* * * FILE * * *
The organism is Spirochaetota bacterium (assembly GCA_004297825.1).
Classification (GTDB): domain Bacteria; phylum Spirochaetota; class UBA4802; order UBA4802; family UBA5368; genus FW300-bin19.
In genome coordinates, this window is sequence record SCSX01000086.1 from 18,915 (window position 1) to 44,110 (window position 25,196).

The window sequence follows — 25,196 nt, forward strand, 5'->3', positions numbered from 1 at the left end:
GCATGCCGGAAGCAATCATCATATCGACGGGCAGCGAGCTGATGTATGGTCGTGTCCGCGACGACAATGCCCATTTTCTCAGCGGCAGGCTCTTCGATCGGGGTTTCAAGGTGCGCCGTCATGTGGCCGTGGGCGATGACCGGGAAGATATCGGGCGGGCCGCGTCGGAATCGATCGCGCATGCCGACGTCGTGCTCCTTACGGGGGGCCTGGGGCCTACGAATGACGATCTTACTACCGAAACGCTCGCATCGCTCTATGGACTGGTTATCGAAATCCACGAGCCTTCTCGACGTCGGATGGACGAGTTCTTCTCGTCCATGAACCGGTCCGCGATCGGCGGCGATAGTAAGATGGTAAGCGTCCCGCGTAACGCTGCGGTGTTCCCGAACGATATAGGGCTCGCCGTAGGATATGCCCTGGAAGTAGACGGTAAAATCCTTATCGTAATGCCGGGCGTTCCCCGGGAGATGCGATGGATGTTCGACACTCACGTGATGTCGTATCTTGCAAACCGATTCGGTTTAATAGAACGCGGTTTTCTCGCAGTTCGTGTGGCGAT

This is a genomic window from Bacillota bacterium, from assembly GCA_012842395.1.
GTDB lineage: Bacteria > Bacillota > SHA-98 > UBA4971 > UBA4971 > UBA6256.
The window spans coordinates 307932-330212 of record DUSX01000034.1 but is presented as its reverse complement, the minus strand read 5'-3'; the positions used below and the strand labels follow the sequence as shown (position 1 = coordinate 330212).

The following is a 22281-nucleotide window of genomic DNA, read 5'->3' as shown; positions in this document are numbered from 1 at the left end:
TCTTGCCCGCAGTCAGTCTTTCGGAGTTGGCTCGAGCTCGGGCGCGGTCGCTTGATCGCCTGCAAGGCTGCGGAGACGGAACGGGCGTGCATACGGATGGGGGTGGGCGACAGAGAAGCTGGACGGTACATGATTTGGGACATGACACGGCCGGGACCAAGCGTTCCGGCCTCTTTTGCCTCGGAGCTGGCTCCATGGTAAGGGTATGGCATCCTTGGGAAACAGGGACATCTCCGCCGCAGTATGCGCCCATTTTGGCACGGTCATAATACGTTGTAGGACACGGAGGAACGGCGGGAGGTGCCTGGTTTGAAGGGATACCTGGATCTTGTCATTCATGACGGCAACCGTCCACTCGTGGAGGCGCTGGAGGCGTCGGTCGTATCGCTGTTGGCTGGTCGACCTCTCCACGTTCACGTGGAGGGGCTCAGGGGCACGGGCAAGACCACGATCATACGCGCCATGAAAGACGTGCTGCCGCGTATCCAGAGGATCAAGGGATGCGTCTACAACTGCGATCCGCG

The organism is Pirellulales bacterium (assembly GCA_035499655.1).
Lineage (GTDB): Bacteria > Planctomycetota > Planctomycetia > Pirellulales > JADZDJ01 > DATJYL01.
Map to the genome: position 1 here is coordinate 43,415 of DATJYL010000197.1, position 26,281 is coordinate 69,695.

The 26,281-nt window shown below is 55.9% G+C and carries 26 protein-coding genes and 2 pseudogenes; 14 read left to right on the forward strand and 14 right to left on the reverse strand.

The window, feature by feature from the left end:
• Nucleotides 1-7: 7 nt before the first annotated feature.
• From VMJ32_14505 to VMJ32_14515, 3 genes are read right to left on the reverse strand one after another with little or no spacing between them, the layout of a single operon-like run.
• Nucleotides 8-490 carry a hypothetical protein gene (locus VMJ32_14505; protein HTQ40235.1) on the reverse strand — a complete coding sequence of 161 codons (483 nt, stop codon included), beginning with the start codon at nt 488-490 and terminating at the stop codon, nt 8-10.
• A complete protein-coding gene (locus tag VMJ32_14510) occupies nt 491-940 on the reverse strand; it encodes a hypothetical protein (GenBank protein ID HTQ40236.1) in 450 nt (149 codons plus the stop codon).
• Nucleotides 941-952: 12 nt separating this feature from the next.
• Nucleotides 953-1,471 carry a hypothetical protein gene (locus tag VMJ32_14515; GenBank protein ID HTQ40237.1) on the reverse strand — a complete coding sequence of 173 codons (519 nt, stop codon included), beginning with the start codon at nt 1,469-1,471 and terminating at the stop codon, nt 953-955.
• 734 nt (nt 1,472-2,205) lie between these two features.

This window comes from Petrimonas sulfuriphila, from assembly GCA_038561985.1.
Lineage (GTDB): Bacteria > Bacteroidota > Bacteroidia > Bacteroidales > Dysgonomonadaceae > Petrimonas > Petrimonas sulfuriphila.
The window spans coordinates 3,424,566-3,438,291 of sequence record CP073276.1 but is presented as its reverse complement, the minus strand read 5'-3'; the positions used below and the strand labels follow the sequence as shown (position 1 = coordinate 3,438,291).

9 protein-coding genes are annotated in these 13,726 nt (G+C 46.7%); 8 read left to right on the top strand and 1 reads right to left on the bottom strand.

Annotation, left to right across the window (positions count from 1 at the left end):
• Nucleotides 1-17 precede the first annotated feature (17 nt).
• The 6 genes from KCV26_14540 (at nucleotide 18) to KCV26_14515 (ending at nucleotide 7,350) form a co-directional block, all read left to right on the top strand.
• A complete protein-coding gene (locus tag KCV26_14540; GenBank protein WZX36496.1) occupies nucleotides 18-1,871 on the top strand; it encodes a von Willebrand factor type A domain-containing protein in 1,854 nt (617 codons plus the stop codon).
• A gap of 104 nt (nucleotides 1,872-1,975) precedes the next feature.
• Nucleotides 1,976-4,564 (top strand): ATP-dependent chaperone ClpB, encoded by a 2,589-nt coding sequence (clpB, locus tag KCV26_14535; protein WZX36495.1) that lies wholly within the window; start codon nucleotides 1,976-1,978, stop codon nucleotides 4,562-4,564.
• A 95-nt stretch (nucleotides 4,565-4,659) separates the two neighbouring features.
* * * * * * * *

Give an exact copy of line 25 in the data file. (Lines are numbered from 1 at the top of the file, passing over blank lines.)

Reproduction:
The window spans coordinates 3,424,566-3,438,291 of sequence record CP073276.1 but is presented as its reverse complement, the minus strand read 5'-3'; the positions used below and the strand labels follow the sequence as shown (position 1 = coordinate 3,438,291).